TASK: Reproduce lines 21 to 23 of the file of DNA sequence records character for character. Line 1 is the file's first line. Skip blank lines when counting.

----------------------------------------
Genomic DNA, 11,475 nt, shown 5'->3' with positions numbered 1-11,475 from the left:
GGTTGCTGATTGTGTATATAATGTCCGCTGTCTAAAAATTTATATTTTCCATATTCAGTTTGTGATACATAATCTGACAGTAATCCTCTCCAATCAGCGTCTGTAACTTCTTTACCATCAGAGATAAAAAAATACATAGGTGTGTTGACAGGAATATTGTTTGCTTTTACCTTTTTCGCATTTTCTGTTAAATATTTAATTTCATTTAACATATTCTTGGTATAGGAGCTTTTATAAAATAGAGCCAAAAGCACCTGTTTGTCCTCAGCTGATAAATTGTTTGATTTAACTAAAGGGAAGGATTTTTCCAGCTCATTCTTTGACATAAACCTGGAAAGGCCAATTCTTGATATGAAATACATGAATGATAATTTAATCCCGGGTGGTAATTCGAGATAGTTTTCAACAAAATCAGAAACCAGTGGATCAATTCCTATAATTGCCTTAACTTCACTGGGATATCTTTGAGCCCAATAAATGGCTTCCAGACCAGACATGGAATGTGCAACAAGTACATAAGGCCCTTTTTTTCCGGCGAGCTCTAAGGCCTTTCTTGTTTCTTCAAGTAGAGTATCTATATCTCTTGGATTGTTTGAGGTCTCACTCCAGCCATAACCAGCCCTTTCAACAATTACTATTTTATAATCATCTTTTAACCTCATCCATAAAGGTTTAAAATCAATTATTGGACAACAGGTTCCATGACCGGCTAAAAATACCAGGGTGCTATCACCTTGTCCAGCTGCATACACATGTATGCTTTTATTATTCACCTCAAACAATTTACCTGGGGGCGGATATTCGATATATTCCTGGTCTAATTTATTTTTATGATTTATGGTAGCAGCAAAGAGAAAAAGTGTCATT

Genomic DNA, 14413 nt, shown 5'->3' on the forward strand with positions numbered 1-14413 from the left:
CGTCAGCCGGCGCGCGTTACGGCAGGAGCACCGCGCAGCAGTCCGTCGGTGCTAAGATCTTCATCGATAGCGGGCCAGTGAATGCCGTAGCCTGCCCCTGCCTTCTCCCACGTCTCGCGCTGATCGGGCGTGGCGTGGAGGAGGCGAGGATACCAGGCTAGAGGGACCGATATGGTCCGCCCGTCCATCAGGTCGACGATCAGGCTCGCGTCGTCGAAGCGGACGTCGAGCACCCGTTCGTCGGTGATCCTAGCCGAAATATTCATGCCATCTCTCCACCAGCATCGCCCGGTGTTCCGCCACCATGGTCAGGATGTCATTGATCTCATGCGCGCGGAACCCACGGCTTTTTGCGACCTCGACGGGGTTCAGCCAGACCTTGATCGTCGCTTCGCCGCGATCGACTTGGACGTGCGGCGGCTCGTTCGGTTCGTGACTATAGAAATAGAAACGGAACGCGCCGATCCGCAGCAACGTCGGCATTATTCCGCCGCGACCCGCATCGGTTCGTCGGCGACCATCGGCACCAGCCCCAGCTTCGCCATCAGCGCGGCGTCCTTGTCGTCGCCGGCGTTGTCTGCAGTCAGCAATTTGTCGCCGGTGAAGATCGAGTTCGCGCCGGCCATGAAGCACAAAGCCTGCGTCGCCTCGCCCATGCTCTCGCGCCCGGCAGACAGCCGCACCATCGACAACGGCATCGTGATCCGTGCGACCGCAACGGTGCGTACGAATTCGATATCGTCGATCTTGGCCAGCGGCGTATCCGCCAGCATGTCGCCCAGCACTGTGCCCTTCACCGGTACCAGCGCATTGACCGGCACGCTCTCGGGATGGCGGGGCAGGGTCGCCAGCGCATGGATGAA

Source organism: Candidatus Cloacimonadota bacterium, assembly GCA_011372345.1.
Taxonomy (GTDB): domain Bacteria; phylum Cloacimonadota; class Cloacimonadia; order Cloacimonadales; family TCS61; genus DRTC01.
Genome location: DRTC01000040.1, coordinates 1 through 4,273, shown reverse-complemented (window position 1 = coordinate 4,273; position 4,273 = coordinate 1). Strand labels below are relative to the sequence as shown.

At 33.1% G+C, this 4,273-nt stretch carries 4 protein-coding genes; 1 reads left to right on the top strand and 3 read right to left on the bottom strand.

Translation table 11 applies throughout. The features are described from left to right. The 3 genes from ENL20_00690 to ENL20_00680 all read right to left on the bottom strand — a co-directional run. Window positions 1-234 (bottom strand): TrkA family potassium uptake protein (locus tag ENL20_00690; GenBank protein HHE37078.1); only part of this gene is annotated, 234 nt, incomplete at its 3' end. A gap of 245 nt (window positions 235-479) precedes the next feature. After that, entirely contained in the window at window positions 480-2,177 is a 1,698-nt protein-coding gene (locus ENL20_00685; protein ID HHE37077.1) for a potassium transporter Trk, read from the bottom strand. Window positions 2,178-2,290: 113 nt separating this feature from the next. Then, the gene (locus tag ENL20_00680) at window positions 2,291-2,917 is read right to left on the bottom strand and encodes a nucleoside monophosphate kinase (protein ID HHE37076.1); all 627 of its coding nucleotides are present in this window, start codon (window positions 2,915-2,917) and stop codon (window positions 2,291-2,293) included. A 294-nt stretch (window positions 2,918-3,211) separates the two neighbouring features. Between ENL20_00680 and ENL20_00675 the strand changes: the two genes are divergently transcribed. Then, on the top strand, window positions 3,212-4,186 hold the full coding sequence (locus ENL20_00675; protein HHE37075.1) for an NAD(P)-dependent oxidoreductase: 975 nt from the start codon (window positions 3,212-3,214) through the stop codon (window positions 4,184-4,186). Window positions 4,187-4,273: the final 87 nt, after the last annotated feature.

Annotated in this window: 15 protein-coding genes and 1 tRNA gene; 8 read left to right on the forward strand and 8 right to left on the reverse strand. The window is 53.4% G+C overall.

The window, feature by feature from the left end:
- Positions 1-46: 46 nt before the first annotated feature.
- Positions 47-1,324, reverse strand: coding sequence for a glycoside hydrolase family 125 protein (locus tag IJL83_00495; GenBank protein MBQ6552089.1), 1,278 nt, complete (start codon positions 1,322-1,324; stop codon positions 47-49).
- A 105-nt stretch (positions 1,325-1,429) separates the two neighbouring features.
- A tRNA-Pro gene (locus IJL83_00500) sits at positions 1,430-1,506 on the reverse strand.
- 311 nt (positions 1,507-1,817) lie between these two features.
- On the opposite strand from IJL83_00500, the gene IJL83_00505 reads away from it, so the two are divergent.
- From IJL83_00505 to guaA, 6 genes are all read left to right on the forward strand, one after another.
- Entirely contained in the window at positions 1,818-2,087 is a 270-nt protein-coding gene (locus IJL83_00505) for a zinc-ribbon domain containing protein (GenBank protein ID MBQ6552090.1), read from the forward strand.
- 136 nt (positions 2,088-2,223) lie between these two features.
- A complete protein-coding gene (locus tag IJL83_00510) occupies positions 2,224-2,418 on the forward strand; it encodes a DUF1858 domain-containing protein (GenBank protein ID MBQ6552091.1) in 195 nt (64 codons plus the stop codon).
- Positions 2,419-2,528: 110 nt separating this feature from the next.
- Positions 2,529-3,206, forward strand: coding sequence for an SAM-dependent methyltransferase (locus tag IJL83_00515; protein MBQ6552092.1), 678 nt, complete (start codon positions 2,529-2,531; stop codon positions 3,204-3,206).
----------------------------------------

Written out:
- A complete protein-coding gene (locus tag IJL83_00510) occupies positions 2,224-2,418 on the forward strand; it encodes a DUF1858 domain-containing protein (GenBank protein ID MBQ6552091.1) in 195 nt (64 codons plus the stop codon).
- Positions 2,419-2,528: 110 nt separating this feature from the next.
- Positions 2,529-3,206, forward strand: coding sequence for an SAM-dependent methyltransferase (locus tag IJL83_00515; protein MBQ6552092.1), 678 nt, complete (start codon positions 2,529-2,531; stop codon positions 3,204-3,206).